Sunday, October 6, 2013

Distraction Lists, or: Revolution for All

The Nobel Prizes will start being awarded tomorrow. I'm hoping, this year, the U.S. will boast a Literature Laureate for the first time in twenty years.

Of course, one of the main things the Nobel's are famous for is science. Yesterday, fortuitously, I went to the Boston Museum of Science to see an exhibit on the Dead Sea Scrolls. The Museum opened in 1951. In the main gallery is a list of luminaries, great names of scientists who changed the world, in bold caps above the visitors below.

I decided to figure out which I was familiar with, and which I still needed to learn about. Who knows if the winners next week will be added to this pantheon.

Hippocrates. Physician. I have read many of his selected works, collected in Volume Ten of the Great Books series, which I own.

Aristotle. Biologist etc. I have read a lot of his works, including his Physics, Parts of Animals, Generation of Animals, On Interpretation, Categories, and Prior Analytics.

Euclid. Geometer. I have read his Elements, in Volume Eleven of the Great Books series, which I own.

Archimedes. I have read many of his works, in Volume Eleven of the Great Books series, which I own.

Galen. I have read his On the Natural Faculties, collected in Volume Ten of the Great Books series, which I own.

Ptolemy. I have read his Almagest.

Copernicus. I have read his On the Revolution of the Heavenly Spheres, in On the Shoulders of Giants, which I own.

Vesalius. I have read his On the Fabric of the Human Body, which I own.

Galileo. I have read his Dialogue on Two World Systems, in On the Shoulders of Giants, which I own.

Kepler. I have read his Harmonies of the Spheres, in On the Shoulders of Giants, which I own and the Epitome, which I also own.

Harvey. I have read his On the Motion of the Heart and Blood.

Boyle. I have yet to read Boyle. His was a British chemist.

Newton. I have read his Principia, in On the Shoulders of Giants, which I own.

Linnaeus. I have yet to read Linnaeus. He was a Swedish naturalist.

Lavoisier. I have read his Elements of Chemistry, which I own.

Laplace. I have yet to read Laplace. He was French mathematician.

Dalton. I have read his New System of Chemistry.

Cuvier. I have yet to read Cuvier. He was a French zoologist.

Faraday. I have read his Forces of Matter.

Lyell. I have yet to read Lyell. He was a British geologist.

Agassiz. I have yet to read Agassiz. He was a Swiss biologist.

Darwin. I have read his The Origin of Species.

Helmholtz. I have yet to read Helmholtz. He was a German physicist.

Pasteur. I have read his The Germ Theory and Its Applications to Medicine and Surgery.

Mendel. I have read his Experiments in Plant Hybridization.

Maxwell. I have read his Dynamical Theory of Electromagnetism.

Gibbs. I have yet to read Gibbs. He was an American physicist and mathematician.

Pavlov. I have yet to read Pavlov. He was a Russian physiologist.

M. Curie. I have read her articles on the discoveries of Polonium and Radium.

Rutherford. I have read his Chemical Nature of Alpha Particles.

Einstein. I have read his Relativity: The Special and General Theory, in On the Shoulders of Giants, which I own.

Bohr. I have read his Atomic Theory and The Description of Nature.

So, all told, I’ve read 23 of 32 scientists or, as Laplace would point out, 71% of what some guys in Boston thought was important in the 1950s.

In Other News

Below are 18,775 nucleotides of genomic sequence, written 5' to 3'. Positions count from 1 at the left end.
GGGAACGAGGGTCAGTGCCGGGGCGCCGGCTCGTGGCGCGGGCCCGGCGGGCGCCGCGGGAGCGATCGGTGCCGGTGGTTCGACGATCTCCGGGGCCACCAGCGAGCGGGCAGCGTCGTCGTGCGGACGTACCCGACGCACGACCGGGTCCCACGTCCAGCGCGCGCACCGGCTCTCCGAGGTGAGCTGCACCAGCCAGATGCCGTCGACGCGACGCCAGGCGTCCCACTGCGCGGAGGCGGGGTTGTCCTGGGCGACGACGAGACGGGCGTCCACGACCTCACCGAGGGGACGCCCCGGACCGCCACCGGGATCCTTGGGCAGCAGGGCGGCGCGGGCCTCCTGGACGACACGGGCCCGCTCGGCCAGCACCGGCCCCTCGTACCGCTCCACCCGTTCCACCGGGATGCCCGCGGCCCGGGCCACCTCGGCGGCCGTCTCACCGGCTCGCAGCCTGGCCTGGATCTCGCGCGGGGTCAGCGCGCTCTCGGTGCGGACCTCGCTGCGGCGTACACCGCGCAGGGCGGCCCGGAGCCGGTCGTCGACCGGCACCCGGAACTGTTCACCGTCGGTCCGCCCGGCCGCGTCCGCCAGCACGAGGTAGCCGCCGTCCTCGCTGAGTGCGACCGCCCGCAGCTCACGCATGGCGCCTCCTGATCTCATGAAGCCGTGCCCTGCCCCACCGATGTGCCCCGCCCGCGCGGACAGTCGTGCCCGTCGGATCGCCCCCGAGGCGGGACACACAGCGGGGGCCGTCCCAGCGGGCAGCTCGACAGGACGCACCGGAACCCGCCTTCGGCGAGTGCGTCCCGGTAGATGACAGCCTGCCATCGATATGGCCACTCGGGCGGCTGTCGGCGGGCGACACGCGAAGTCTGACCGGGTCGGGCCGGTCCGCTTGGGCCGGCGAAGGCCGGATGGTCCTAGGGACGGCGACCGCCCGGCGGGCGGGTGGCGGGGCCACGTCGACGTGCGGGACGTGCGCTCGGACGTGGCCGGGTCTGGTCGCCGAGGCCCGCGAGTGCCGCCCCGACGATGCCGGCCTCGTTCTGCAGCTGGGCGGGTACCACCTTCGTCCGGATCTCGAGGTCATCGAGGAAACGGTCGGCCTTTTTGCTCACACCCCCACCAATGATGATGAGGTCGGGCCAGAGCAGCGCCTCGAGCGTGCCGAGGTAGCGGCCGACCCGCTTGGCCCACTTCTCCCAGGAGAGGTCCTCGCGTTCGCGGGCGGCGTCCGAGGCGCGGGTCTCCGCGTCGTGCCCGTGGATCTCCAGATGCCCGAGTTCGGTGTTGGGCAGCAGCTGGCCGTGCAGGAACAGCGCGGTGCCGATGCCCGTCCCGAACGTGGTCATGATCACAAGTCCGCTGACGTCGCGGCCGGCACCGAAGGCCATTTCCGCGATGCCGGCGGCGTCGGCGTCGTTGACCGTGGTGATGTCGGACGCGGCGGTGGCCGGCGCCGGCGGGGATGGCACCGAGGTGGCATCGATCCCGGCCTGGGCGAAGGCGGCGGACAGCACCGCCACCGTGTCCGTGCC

As most of the world has noticed, barring those Amazonian primitives whose lifestyle is looking increasingly attractive, the U.S. government has shut down. This time it seems to be real, not a single day or a couple of days, like most shutdowns, but, hopefully, not a 21-day belly-buster like in 1996.

The day after and of the shutdown there was a flurry of articles and blog posts. Some were humorous, some were scathing, some pointed fingers, some apocalyptic. Writing a post in the deluge seemed unnecessary. It took long enough to sort out which ones were worth reading as it was. But now that we're a week in I'll put forth a couple personal points and recent anecdotes.

Like many Americans, I don't have health care. The policy offered by my work is too expensive. So on Tuesday I went onto the website, was directed to another for my State, filled in my information, and am waiting for the site to fix its bugs so I can get insured. I'm 27, and excited for cheap health care. The Affordable Care Act is not all things to all people, nor did I ever expect it to be. It's a step in the right direction. 'Scumbag' is the word to be used for big employers who fire anyone over the implementation of this Act.

Which brings me to last night and a few months ago. Since 2009 Kickstarter has raised $717 million dollars for various projects. I am responsible for about $100 of that. A few months ago twenty of my hundred bucks went to funding Robert Reich's new documentary, 'Inequality for All', which just opened in select theaters.

This is part of the reason I was in Boston, to see the film I'd helped to create. (The other, and perhaps more important reason, is my mom's birthday.) 'Inequality for All' isn't playing in my state, at any theater. This is a damn shame, because the movie is excellent. If it is in your state, (check the website: go see it. The timing of its release, with the shutdown, couldn't be better. I thoroughly expect it to win Best Documentary at the Oscars, at which point it will hopefully open in more theaters. But, then again, based on last year's predictions for the Nobel Prize winners, I may not be the best at picking awards. For visual culture award predictions you should try my sister's blog:

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